- Ohio university quiz implies atheists are naturally smarter than Christians
- Rep. Henry Cuellar on border crisis: ‘Playing defense on the one-yard line’
- Activists vow to occupy fast-food restaurants to get higher pay
- Rep. Luis Gutierrez: Senate Dems wary of immigration politics
- Summer camp for 1 percenters: Sushi, limos and shopping at FAO Schwarz
- Colorado gun crackdown law found to be built on faulty data
- Hank Aaron steps to fundraising plate for Democrat Michelle Nunn
- ISIL terrorists blow up burial site of Jonah, vow more of same
- Impeach Obama, say 35 percent in new poll
- Taliban yank 14 Shiites off bus, bind and shoot them on Afghan road
Obama signs defense policy bill
Question of the Day
Trumpeting a victory against careless spending, President Obama on Wednesday signed a defense bill that kills some costly weapons projects and expands war efforts. In a major civil rights change, the law also makes it a federal hate crime to assault people based on sexual orientation.
The $680 billion bill authorizes spending but doesn’t provide any actual dollars. Rather, it sets guidance that typically is followed by congressional committees that decide appropriations. Mr. Obama hailed it as a step toward ending needless military spending, which he called “an affront to the American people and to our troops.”
Still, the president did not win every fiscal fight. He acknowledged he was putting his name to a bill that still has waste.
The measure expands current hate-crimes law to include violence based on gender, sexual orientation, gender identity or disability. To assure its passage after years of frustrated efforts, Democratic supporters attached the measure to the must-pass defense policy bill over the steep objections of many Republicans.
The White House put most of its focus on what the bill does contain: project after project that Obama billed as unneeded. The bill terminates production of the F-22 fighter jet program, which has its origins in the Cold War era and, its critics maintain, is poorly suited for anti-insurgent battles in Iraq and Afghanistan.
Mr. Obama and Defense Secretary Robert M. Gates targeted certain projects for elimination, putting the two at odds with some lawmakers. The same spending items deemed unnecessary or outdated by Pentagon officials can mean lost jobs and political fallout for lawmakers back in their home districts.
“When Secretary Gates and I first proposed going after some of these wasteful projects, there were a lot of people who didn’t think it was possible, who were certain we were going to lose, who were certain that we were going to get steamrolled,” Mr. Obama said. “Today, we have proven them wrong.”
In another of several examples, the legislation terminates the replacement helicopter program for the president’s own fleet. That program is six years behind schedule, and estimated costs have doubled to more than $13 billion.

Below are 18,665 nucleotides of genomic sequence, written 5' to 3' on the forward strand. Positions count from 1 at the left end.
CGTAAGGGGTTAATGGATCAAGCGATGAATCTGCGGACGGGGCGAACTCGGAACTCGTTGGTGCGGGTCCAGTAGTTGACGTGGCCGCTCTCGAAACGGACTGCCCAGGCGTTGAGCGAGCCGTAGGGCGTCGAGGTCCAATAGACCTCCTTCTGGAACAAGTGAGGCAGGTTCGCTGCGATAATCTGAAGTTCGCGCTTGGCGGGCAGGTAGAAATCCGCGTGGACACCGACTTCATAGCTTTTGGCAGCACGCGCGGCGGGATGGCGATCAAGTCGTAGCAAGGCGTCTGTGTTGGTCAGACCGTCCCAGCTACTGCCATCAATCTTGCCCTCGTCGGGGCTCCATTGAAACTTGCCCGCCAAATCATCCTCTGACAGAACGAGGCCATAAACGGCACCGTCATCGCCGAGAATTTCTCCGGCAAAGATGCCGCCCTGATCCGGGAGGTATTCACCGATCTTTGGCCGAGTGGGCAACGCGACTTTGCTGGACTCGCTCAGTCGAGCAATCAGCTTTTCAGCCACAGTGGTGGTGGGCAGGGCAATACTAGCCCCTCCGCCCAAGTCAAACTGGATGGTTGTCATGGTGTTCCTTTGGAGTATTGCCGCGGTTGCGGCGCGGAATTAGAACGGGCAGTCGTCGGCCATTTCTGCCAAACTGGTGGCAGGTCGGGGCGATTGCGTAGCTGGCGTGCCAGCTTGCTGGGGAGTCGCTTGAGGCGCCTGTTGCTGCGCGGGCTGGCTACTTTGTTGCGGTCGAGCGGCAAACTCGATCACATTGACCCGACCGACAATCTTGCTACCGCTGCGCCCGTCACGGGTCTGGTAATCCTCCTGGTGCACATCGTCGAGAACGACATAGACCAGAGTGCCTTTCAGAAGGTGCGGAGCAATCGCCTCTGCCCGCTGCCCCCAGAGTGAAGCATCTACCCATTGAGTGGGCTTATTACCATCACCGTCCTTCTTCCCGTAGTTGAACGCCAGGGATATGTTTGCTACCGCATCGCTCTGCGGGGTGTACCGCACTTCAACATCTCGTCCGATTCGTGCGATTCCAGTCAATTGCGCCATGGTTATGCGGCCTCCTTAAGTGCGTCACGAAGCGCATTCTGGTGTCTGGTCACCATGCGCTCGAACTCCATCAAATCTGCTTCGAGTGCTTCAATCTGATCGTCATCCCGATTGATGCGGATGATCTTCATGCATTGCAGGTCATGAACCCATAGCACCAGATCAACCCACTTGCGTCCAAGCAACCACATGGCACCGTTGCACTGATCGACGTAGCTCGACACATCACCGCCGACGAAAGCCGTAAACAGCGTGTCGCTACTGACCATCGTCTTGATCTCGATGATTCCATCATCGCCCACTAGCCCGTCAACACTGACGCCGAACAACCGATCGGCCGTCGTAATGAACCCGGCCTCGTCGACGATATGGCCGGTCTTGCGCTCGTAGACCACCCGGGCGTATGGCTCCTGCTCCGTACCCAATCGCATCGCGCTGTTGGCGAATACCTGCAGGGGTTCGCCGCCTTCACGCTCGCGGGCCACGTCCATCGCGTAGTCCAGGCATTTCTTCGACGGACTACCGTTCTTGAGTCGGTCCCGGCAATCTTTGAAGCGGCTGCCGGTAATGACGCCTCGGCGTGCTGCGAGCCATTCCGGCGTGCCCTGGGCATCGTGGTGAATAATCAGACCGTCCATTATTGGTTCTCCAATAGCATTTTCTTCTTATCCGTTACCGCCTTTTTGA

Yet the legislation still contains an effort by lawmakers to continue development — over the president’s strong objections — of a costly alternative engine for the F-35 Joint Strike Fighter, the Air Force’s fighter of the future. A vague White House veto threat about that never came to fruition.
“There’s still more fights that we need to win,” Mr. Obama said. “Changing the culture in Washington will take time and sustained effort.”
Mr. Obama signed the bill in the East Room, adding some fanfare to draw attention to his message of fiscal responsibility and support for the military.
He spoke more personally about the new civil rights protections. A priority of the late Sen. Edward M. Kennedy, Massachusetts Democrat, that had been on the congressional agenda for a decade, the measure is named for Matthew Shepard, the gay Wyoming college student murdered 11 years ago.
Mr. Obama acknowledged Shepard’s mom, Judy, and remembered that he had told her this day would come. He also gave a nod to Kennedy’s family. Going forward, Mr. Obama promised, people will be protected from violence based on “what they look like, who they love, how they pray or why they are.”
The expansion long has been sought by civil rights and gay rights groups. Conservatives have opposed it, arguing that it creates a special class of victims. They also have been concerned that it could silence clergymen or others opposed to homosexuality on religious or philosophical grounds.
TWT Video Picks
Second- and third-stringers eye 2016 if front-runner stumbles
- Michelle Obama says money in politics is bad, asks donors for 'big, fat check'
- Presidents of Honduras, Guatemala blame U.S. for border children crisis
- 'We're coming for you, Barack Obama': Top U.S. official discloses threat from ISIL terrorists
- NAPOLITANO: What if our democracy is a fraud?
- EDITORIAL: Detroit's water 'spigot bigots'
- Hamas rejects Kerry's call for cease-fire; Fears grow others could join fight against Israel
- Obama orders Pentagon advisers to Ukraine
- PRUDEN: The Democratic-wannabe mice under Hillary Clinton's feet
- Obama takes aim at 'corporate deserters'
- Crime-ridden U.S. cities differ on ways to fight gun violence
Obama's biggest White House 'fails'
Celebrities turned politicians
Athletes turned actors
20 gadgets that changed the world
Fighting in Iraq